Friday, 7 March 2014

Adventure Review: Wheel of Evil

Wheel of Evil might have been the first Old School Retrieval module I bought, in pdf form. It's for Labyrinth Lord, character levels 3-5, by Jeff Sparks and Joel Sparks, from the heady year 2010 -- when anything seemed possible. My core group of players finished it off in three languid sessions spaced over a year; I used it for a kind of "B list" activity when the full group couldn't play in the main campaign, with a separate bunch of 3rd level characters and a few guest players getting involved. Having finished it off recently, it's time for my belated, you might even call it nostalgic review. (And not a spoiler-free one, either, so beware.)

Photo: Vera Kratochvil

OSR modules can sometimes get into a "10 foot corridor, here a pit, there a secret door" rut, leaving adventurers to imagine themselves navigating between two walls of Xerox-proof blue. I really like when an adventure plays with a couple of vivid physical elements to break this pattern. The first adventure I came up with to run in my Old School GM career hinged on millstones being used to grind flour, but also bone meal fertilizer, with grisly possibilities ... Wheel of Evil draws another disturbing connection, between the cheese industry and the mold that is part of it, to very good effect.

It starts in a cheese ripening cave being plagued by kobolds, which is where the adventurers come in. Paid off with shares in the upcoming cheese market, they may eventually find that the kobolds have a gripe - they think that mold from the cheese caves is responsible for their own food supplies going bad. It turns out both humans and kobolds are under threat by an intelligent psychic mold who controls mold zombies, all the usual friends of Juiblex, and some far stranger things.

In this adventure, I never felt I needed to fill in. There is a lot of imaginative detail: a living mold valve that transports people and things through a long crack in the earth; a mold creature that hurls half-size black puddings at the party; some potential kobold allies who have distilled a mold-killing solvent from their own urine. Again, it's the physical concepts, the sheer yuck-factor of mold-things and kobold-whizz that makes the adventure stand out. There are also some useful handouts including copies of the cheese shares and a couple of maps that the characters might get handed in the course of play.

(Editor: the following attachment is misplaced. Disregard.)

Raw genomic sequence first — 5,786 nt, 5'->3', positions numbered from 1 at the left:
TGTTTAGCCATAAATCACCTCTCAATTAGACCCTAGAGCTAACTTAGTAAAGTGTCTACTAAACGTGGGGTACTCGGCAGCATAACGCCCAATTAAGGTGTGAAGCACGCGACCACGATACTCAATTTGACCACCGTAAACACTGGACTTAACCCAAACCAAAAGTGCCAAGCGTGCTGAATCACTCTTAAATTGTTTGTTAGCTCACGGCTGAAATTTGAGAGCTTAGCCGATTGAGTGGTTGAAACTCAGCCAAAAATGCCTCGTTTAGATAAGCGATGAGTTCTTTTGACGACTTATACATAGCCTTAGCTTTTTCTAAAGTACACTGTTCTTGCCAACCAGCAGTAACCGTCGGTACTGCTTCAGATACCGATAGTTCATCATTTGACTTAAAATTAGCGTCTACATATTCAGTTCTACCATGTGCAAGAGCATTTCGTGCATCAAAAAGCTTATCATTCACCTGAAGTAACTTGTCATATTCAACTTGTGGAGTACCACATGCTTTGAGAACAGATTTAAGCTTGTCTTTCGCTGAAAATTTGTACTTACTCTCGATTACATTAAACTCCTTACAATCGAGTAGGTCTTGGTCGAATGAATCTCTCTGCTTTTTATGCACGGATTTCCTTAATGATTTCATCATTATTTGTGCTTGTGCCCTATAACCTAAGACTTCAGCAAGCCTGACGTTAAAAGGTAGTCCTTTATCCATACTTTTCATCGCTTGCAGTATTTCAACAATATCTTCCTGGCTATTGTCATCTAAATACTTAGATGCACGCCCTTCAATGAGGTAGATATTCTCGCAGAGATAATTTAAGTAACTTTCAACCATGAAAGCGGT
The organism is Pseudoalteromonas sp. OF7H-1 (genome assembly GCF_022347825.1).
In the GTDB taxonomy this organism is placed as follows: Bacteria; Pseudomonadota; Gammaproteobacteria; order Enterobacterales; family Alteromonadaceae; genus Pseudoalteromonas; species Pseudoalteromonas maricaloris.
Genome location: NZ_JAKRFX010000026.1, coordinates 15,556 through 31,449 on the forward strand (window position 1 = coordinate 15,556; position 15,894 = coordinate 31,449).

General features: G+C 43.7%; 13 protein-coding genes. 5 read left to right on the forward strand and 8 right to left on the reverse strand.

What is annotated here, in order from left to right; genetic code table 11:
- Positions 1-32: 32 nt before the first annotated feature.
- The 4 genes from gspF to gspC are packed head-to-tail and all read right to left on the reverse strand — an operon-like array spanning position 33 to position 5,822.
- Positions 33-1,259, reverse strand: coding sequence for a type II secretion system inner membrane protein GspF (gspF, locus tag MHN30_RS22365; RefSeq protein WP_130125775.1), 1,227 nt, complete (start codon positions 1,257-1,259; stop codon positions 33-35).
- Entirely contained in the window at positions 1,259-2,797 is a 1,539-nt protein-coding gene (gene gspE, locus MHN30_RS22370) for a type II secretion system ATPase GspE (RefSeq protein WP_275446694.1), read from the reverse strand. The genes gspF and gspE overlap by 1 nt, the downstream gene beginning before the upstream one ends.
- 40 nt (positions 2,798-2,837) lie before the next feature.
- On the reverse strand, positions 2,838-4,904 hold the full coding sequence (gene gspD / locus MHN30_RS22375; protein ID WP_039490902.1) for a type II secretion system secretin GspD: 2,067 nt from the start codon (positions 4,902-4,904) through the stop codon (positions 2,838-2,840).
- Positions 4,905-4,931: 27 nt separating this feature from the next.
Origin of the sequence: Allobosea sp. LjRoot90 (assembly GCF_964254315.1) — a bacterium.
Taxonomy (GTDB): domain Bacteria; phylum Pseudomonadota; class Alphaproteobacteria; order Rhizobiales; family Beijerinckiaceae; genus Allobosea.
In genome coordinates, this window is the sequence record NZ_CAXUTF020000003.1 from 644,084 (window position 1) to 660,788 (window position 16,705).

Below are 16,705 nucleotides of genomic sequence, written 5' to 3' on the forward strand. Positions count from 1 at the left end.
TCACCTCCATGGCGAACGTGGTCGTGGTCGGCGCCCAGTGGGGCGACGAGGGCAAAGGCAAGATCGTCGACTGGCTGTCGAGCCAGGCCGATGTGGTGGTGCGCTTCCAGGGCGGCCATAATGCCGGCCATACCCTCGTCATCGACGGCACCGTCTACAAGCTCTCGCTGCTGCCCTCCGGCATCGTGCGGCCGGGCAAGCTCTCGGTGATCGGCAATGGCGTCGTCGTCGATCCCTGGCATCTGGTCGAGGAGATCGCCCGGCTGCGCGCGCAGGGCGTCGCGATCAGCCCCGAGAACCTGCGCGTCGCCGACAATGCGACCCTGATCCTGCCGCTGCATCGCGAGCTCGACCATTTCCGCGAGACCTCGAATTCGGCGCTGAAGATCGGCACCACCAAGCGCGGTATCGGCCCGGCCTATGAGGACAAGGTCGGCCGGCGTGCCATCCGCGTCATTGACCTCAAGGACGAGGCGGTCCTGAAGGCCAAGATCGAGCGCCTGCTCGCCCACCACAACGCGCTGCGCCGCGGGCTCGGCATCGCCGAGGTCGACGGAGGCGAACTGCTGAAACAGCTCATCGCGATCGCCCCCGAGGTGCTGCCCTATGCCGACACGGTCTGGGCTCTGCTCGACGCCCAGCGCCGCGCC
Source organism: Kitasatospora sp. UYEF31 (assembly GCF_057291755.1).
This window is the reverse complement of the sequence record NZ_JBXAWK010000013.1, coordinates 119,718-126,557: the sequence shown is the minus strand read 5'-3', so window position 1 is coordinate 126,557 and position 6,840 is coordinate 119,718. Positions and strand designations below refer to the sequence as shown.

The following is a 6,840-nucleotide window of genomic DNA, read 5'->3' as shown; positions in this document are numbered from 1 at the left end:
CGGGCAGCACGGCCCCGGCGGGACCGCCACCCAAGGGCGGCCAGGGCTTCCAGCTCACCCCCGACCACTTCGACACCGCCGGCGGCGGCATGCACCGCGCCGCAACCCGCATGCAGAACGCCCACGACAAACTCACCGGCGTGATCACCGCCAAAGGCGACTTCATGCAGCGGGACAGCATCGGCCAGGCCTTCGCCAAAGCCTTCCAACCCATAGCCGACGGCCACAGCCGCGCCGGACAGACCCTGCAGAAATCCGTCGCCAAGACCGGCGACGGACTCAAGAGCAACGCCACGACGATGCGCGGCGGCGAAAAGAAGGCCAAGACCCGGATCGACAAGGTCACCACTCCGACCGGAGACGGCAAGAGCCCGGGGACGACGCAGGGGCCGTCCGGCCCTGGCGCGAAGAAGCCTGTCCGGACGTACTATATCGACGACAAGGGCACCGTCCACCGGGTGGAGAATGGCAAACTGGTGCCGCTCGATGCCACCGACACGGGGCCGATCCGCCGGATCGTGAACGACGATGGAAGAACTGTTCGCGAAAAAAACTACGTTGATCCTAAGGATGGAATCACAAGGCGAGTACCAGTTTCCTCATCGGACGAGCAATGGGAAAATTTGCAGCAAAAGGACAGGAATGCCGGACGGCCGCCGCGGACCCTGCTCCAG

Here are some of the minuses:

  • The encounters are pretty linear, except for one chance to shortcut into the final area through the aforementioned mold valve. The "kobolds are good guys, cheese boss is the villain" twist is also straight out of a Scooby Doo Twilight Zone episode written by Fredric Brown. But hey, this is D&D (sorry, Labyrinth Lord), not David Foster Wallace here. My party had a good time all the same. The plot action is written in a fairly open way that avoids railroading, so they felt they had choices along the way, not in terms of which path they followed but how they dealt with the kobolds and the various cheese workers.
  • The party's payment in shares of the cheese production means they have a vested interest in keeping the cheeses safe, and there are even rules for how much the shares depreciate if various things happen to the cheeses in the caves. But I didn't see the action of the module putting the cheeses in danger in a way that would fully exploit that. I would have liked something like an early kobold invasion that the party is there to catch, so you have fighting in the caves and the tension of cheese being ruined through fire spells, fumbled blows and so on.
  • That climactic cave encounter is a killer, as the master mold is defended by mold zombies, invisible violet fungi, and the aforementioned black pudding hurler. I scaled that hurler down to chucking a mini-pudding every other round, and it still would have gone badly for the party of 5 level 3 characters plus henchmen plus kobold pals, had it not been for some spells specific to my system and one very creative guest player in the second session. After making friends with a kobold war party and finding out about their urine solvent, he had the idea to use some conjuration spells to create a 5' cube of non precious raw material (kobold urine concentrate ice) and to multiply that cube six times. The cubes were toxic to all molds, slimes and kindred things, and the party ended up pushing them as a bulwark right into the final cavern. I think that 3rd and 4th level characters in this adventure will have a tough time here unless they are very strategic or the DM (sorry, Labyrinth Lord) pulls some punches.